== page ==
It took an intervention from the former Head of MI5, Baroness Manningham-Buller, to remind the House of the context in which the debate was taking place, when she said:
“My Lords, I stand with some hesitation at this stage in the evening, when it is late and because I am a new girl in this House—or, I should say, a new pensioner. That gives me a fresh look at some of these issues, so perhaps I might get back from the detail and talk generally. Unfortunately, it is the case that this House appears to many citizens of this country to be comprised of elderly people who enjoy being photographed in fancy dress. Despite the excellent work done by the Lord Speaker and others, I believe that there is little appreciation of the meticulous work done here in scrutinising legislation, nor of the impressive work of committees. Debates are sometimes noticed, usually in comparison to those of another place. Even I, 30 years a public servant …. did not understand the vital work done here.
Therefore, when there are allegations that Peers have abused their trust—the noble Lord, Lord Barnett, referred to 29, not a trivial number—and when it is known that the police have referred cases to the Crown Prosecution Service, this House is cut little slack by public opinion. I am not surprised by what has happened, which led to the remit of the SSRB. When I joined your Lordships’ House, I studied the guidance on what are variously called expenses, allowances and financial support for Peers. Those are different terms; to my mind, they mean different things. I found the terminology confusing, the definitions vague and the rules fuzzy. I was surprised that expenses could be paid without receipts; any public organisation with such practices in its handling of taxpayers’ money would be pilloried by the National Audit Office, not to mention the Public Accounts Committee in another place. Yet I came to understand that expenses had somehow mutated into allowances in acknowledgement of the substantial commitment made by Members of this House.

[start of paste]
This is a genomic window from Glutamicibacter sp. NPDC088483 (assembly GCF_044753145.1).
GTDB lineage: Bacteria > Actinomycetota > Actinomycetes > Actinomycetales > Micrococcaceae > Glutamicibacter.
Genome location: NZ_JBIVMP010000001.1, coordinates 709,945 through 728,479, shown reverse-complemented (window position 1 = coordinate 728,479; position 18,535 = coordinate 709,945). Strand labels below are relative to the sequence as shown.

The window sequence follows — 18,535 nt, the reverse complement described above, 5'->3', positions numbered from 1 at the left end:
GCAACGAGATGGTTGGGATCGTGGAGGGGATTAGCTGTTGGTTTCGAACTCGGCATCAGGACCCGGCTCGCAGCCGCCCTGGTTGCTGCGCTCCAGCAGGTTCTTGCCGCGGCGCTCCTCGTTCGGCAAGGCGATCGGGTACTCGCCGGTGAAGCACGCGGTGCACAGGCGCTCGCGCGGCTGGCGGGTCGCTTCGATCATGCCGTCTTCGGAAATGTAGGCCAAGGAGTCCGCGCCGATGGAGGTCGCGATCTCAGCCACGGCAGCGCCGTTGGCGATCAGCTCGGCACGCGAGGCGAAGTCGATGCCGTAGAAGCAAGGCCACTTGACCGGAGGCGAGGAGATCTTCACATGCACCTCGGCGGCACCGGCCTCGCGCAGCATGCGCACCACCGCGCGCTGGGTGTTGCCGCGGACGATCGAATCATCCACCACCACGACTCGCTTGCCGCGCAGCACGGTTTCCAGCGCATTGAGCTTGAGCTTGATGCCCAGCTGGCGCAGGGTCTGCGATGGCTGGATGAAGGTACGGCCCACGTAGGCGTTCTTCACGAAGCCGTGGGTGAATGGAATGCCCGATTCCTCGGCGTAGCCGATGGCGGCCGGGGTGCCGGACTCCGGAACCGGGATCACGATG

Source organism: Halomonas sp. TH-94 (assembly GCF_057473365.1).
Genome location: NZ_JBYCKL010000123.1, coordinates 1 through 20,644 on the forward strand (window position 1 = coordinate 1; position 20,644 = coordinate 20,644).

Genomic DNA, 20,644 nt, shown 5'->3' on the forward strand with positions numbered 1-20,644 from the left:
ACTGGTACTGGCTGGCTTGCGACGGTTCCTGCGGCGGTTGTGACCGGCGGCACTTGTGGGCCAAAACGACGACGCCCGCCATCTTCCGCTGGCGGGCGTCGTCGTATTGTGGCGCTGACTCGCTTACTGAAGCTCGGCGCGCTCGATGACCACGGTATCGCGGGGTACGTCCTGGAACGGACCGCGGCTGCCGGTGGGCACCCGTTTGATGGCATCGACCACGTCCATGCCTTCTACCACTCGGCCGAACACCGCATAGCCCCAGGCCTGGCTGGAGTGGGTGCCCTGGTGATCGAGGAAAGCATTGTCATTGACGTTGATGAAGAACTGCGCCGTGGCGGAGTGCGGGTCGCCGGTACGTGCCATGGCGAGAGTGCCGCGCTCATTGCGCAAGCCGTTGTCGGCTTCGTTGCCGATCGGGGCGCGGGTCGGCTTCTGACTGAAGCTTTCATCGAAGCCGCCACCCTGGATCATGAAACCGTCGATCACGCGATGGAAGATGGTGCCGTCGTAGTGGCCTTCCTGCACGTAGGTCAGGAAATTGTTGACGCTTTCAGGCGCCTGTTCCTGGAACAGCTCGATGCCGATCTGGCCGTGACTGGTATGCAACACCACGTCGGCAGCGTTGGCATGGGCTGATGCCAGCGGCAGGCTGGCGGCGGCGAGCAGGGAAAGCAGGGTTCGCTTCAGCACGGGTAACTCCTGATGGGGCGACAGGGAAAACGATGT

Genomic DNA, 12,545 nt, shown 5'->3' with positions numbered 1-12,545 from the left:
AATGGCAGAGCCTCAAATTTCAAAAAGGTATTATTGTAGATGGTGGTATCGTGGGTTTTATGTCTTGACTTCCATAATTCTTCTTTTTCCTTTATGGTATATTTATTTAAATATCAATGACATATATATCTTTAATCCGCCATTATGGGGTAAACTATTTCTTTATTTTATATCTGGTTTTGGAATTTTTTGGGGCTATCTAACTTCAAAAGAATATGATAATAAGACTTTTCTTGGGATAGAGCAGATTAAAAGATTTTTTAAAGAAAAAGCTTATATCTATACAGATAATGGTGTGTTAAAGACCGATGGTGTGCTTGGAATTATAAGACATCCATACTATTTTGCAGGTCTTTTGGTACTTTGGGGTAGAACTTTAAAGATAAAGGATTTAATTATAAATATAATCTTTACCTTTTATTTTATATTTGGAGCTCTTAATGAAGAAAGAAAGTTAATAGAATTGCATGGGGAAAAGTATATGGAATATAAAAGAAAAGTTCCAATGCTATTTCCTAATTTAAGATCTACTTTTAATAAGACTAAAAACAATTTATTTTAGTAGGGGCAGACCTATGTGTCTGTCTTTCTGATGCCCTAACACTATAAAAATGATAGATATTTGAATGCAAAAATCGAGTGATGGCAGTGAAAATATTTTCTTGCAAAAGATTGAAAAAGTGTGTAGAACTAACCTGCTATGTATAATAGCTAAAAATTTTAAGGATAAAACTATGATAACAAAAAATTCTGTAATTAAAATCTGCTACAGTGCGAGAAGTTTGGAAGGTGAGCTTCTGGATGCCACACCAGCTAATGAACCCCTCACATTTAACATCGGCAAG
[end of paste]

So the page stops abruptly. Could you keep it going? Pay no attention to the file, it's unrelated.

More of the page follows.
…. I thought that I was in a minority of one in thinking that the SSRB had not done a bad job, given its very tricky remit. I felt and feel that these arrangements have to change. I do not find its tone insulting; I do not regard myself as being entitled to use public money unless it is clear, accountable and verifiable. I know that there are concerns about the detail, and I have listened with interest to what Peers have said about that. Yet I still believe that the principles of the report are good, and I hope that the ad hoc committee can sort out some of the details, because I believe the allegations about the abuse of taxpayers’ money have eroded trust, not only in the Commons but here and in Parliament as a whole.
If we are to begin to regain that, we have little option but to accept the recommendations in broad terms…. Precisely because we have no constituents, we have to be sensitive to public opinion. I am not arguing that we should be led by it … but precisely because, for the moment at least, we cannot be kicked out of this House we must be sure that our rules on expenses and allowances are quite clear and fair, that they follow the principles of the diversity of this House, and that they are properly auditable. That is a basis for re-establishing confidence in this House’s key contribution to the work of the UK Parliament, and I will support the Motion on that basis.”
Eventually, the House agreed – without a vote – to accept “the principles and architecture” of the SSRB report.